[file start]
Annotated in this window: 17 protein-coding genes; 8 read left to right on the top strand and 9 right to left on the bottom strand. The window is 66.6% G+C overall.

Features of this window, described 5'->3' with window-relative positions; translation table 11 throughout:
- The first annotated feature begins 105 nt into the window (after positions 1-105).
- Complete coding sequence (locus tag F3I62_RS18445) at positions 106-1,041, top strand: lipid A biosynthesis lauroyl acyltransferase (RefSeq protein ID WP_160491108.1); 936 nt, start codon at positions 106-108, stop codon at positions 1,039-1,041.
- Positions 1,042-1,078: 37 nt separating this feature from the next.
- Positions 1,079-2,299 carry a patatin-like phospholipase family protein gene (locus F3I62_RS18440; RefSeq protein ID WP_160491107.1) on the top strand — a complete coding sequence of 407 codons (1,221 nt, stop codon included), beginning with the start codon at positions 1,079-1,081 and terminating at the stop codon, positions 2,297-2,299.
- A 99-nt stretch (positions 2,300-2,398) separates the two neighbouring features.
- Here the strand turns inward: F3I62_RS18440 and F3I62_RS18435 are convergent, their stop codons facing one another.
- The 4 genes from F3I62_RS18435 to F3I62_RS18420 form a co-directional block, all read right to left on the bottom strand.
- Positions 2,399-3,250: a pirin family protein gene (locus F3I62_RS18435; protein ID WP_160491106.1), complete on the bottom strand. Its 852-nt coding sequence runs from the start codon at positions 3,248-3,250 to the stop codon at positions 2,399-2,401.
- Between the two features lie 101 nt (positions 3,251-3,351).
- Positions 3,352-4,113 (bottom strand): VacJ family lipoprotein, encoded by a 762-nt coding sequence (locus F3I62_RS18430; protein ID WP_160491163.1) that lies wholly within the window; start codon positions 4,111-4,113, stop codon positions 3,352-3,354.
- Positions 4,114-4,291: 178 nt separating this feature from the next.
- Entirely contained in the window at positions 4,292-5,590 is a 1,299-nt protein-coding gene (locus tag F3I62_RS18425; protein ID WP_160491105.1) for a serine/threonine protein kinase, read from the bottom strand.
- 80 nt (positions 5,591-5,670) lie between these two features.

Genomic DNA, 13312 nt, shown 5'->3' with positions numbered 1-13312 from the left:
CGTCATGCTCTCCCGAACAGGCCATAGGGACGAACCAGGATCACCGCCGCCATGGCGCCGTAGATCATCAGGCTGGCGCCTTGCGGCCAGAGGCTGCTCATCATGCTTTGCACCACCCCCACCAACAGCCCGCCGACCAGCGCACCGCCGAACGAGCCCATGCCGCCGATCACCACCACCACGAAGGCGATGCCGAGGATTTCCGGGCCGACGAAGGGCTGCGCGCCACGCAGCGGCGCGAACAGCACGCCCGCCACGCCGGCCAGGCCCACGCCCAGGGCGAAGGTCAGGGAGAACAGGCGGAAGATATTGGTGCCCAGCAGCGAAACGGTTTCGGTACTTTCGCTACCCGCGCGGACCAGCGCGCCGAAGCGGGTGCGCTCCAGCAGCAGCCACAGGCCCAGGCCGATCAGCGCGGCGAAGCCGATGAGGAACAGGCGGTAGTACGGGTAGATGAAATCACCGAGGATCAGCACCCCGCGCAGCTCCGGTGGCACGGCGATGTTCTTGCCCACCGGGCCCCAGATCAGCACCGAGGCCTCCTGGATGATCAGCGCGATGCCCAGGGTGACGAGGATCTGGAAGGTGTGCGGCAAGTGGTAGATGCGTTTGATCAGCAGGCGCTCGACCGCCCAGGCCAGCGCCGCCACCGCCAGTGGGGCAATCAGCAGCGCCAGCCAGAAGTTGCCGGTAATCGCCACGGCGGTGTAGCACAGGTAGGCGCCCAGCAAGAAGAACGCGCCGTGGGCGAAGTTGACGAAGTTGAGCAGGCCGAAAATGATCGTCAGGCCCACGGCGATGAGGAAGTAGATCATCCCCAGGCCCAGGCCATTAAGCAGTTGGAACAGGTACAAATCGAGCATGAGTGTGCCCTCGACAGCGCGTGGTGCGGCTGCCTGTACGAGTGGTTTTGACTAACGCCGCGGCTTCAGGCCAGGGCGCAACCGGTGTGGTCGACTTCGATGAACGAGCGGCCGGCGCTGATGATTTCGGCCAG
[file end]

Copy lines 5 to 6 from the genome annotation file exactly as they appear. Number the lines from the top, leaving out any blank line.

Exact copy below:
- Positions 1,042-1,078: 37 nt separating this feature from the next.
- Positions 1,079-2,299 carry a patatin-like phospholipase family protein gene (locus F3I62_RS18440; RefSeq protein ID WP_160491107.1) on the top strand — a complete coding sequence of 407 codons (1,221 nt, stop codon included), beginning with the start codon at positions 1,079-1,081 and terminating at the stop codon, positions 2,297-2,299.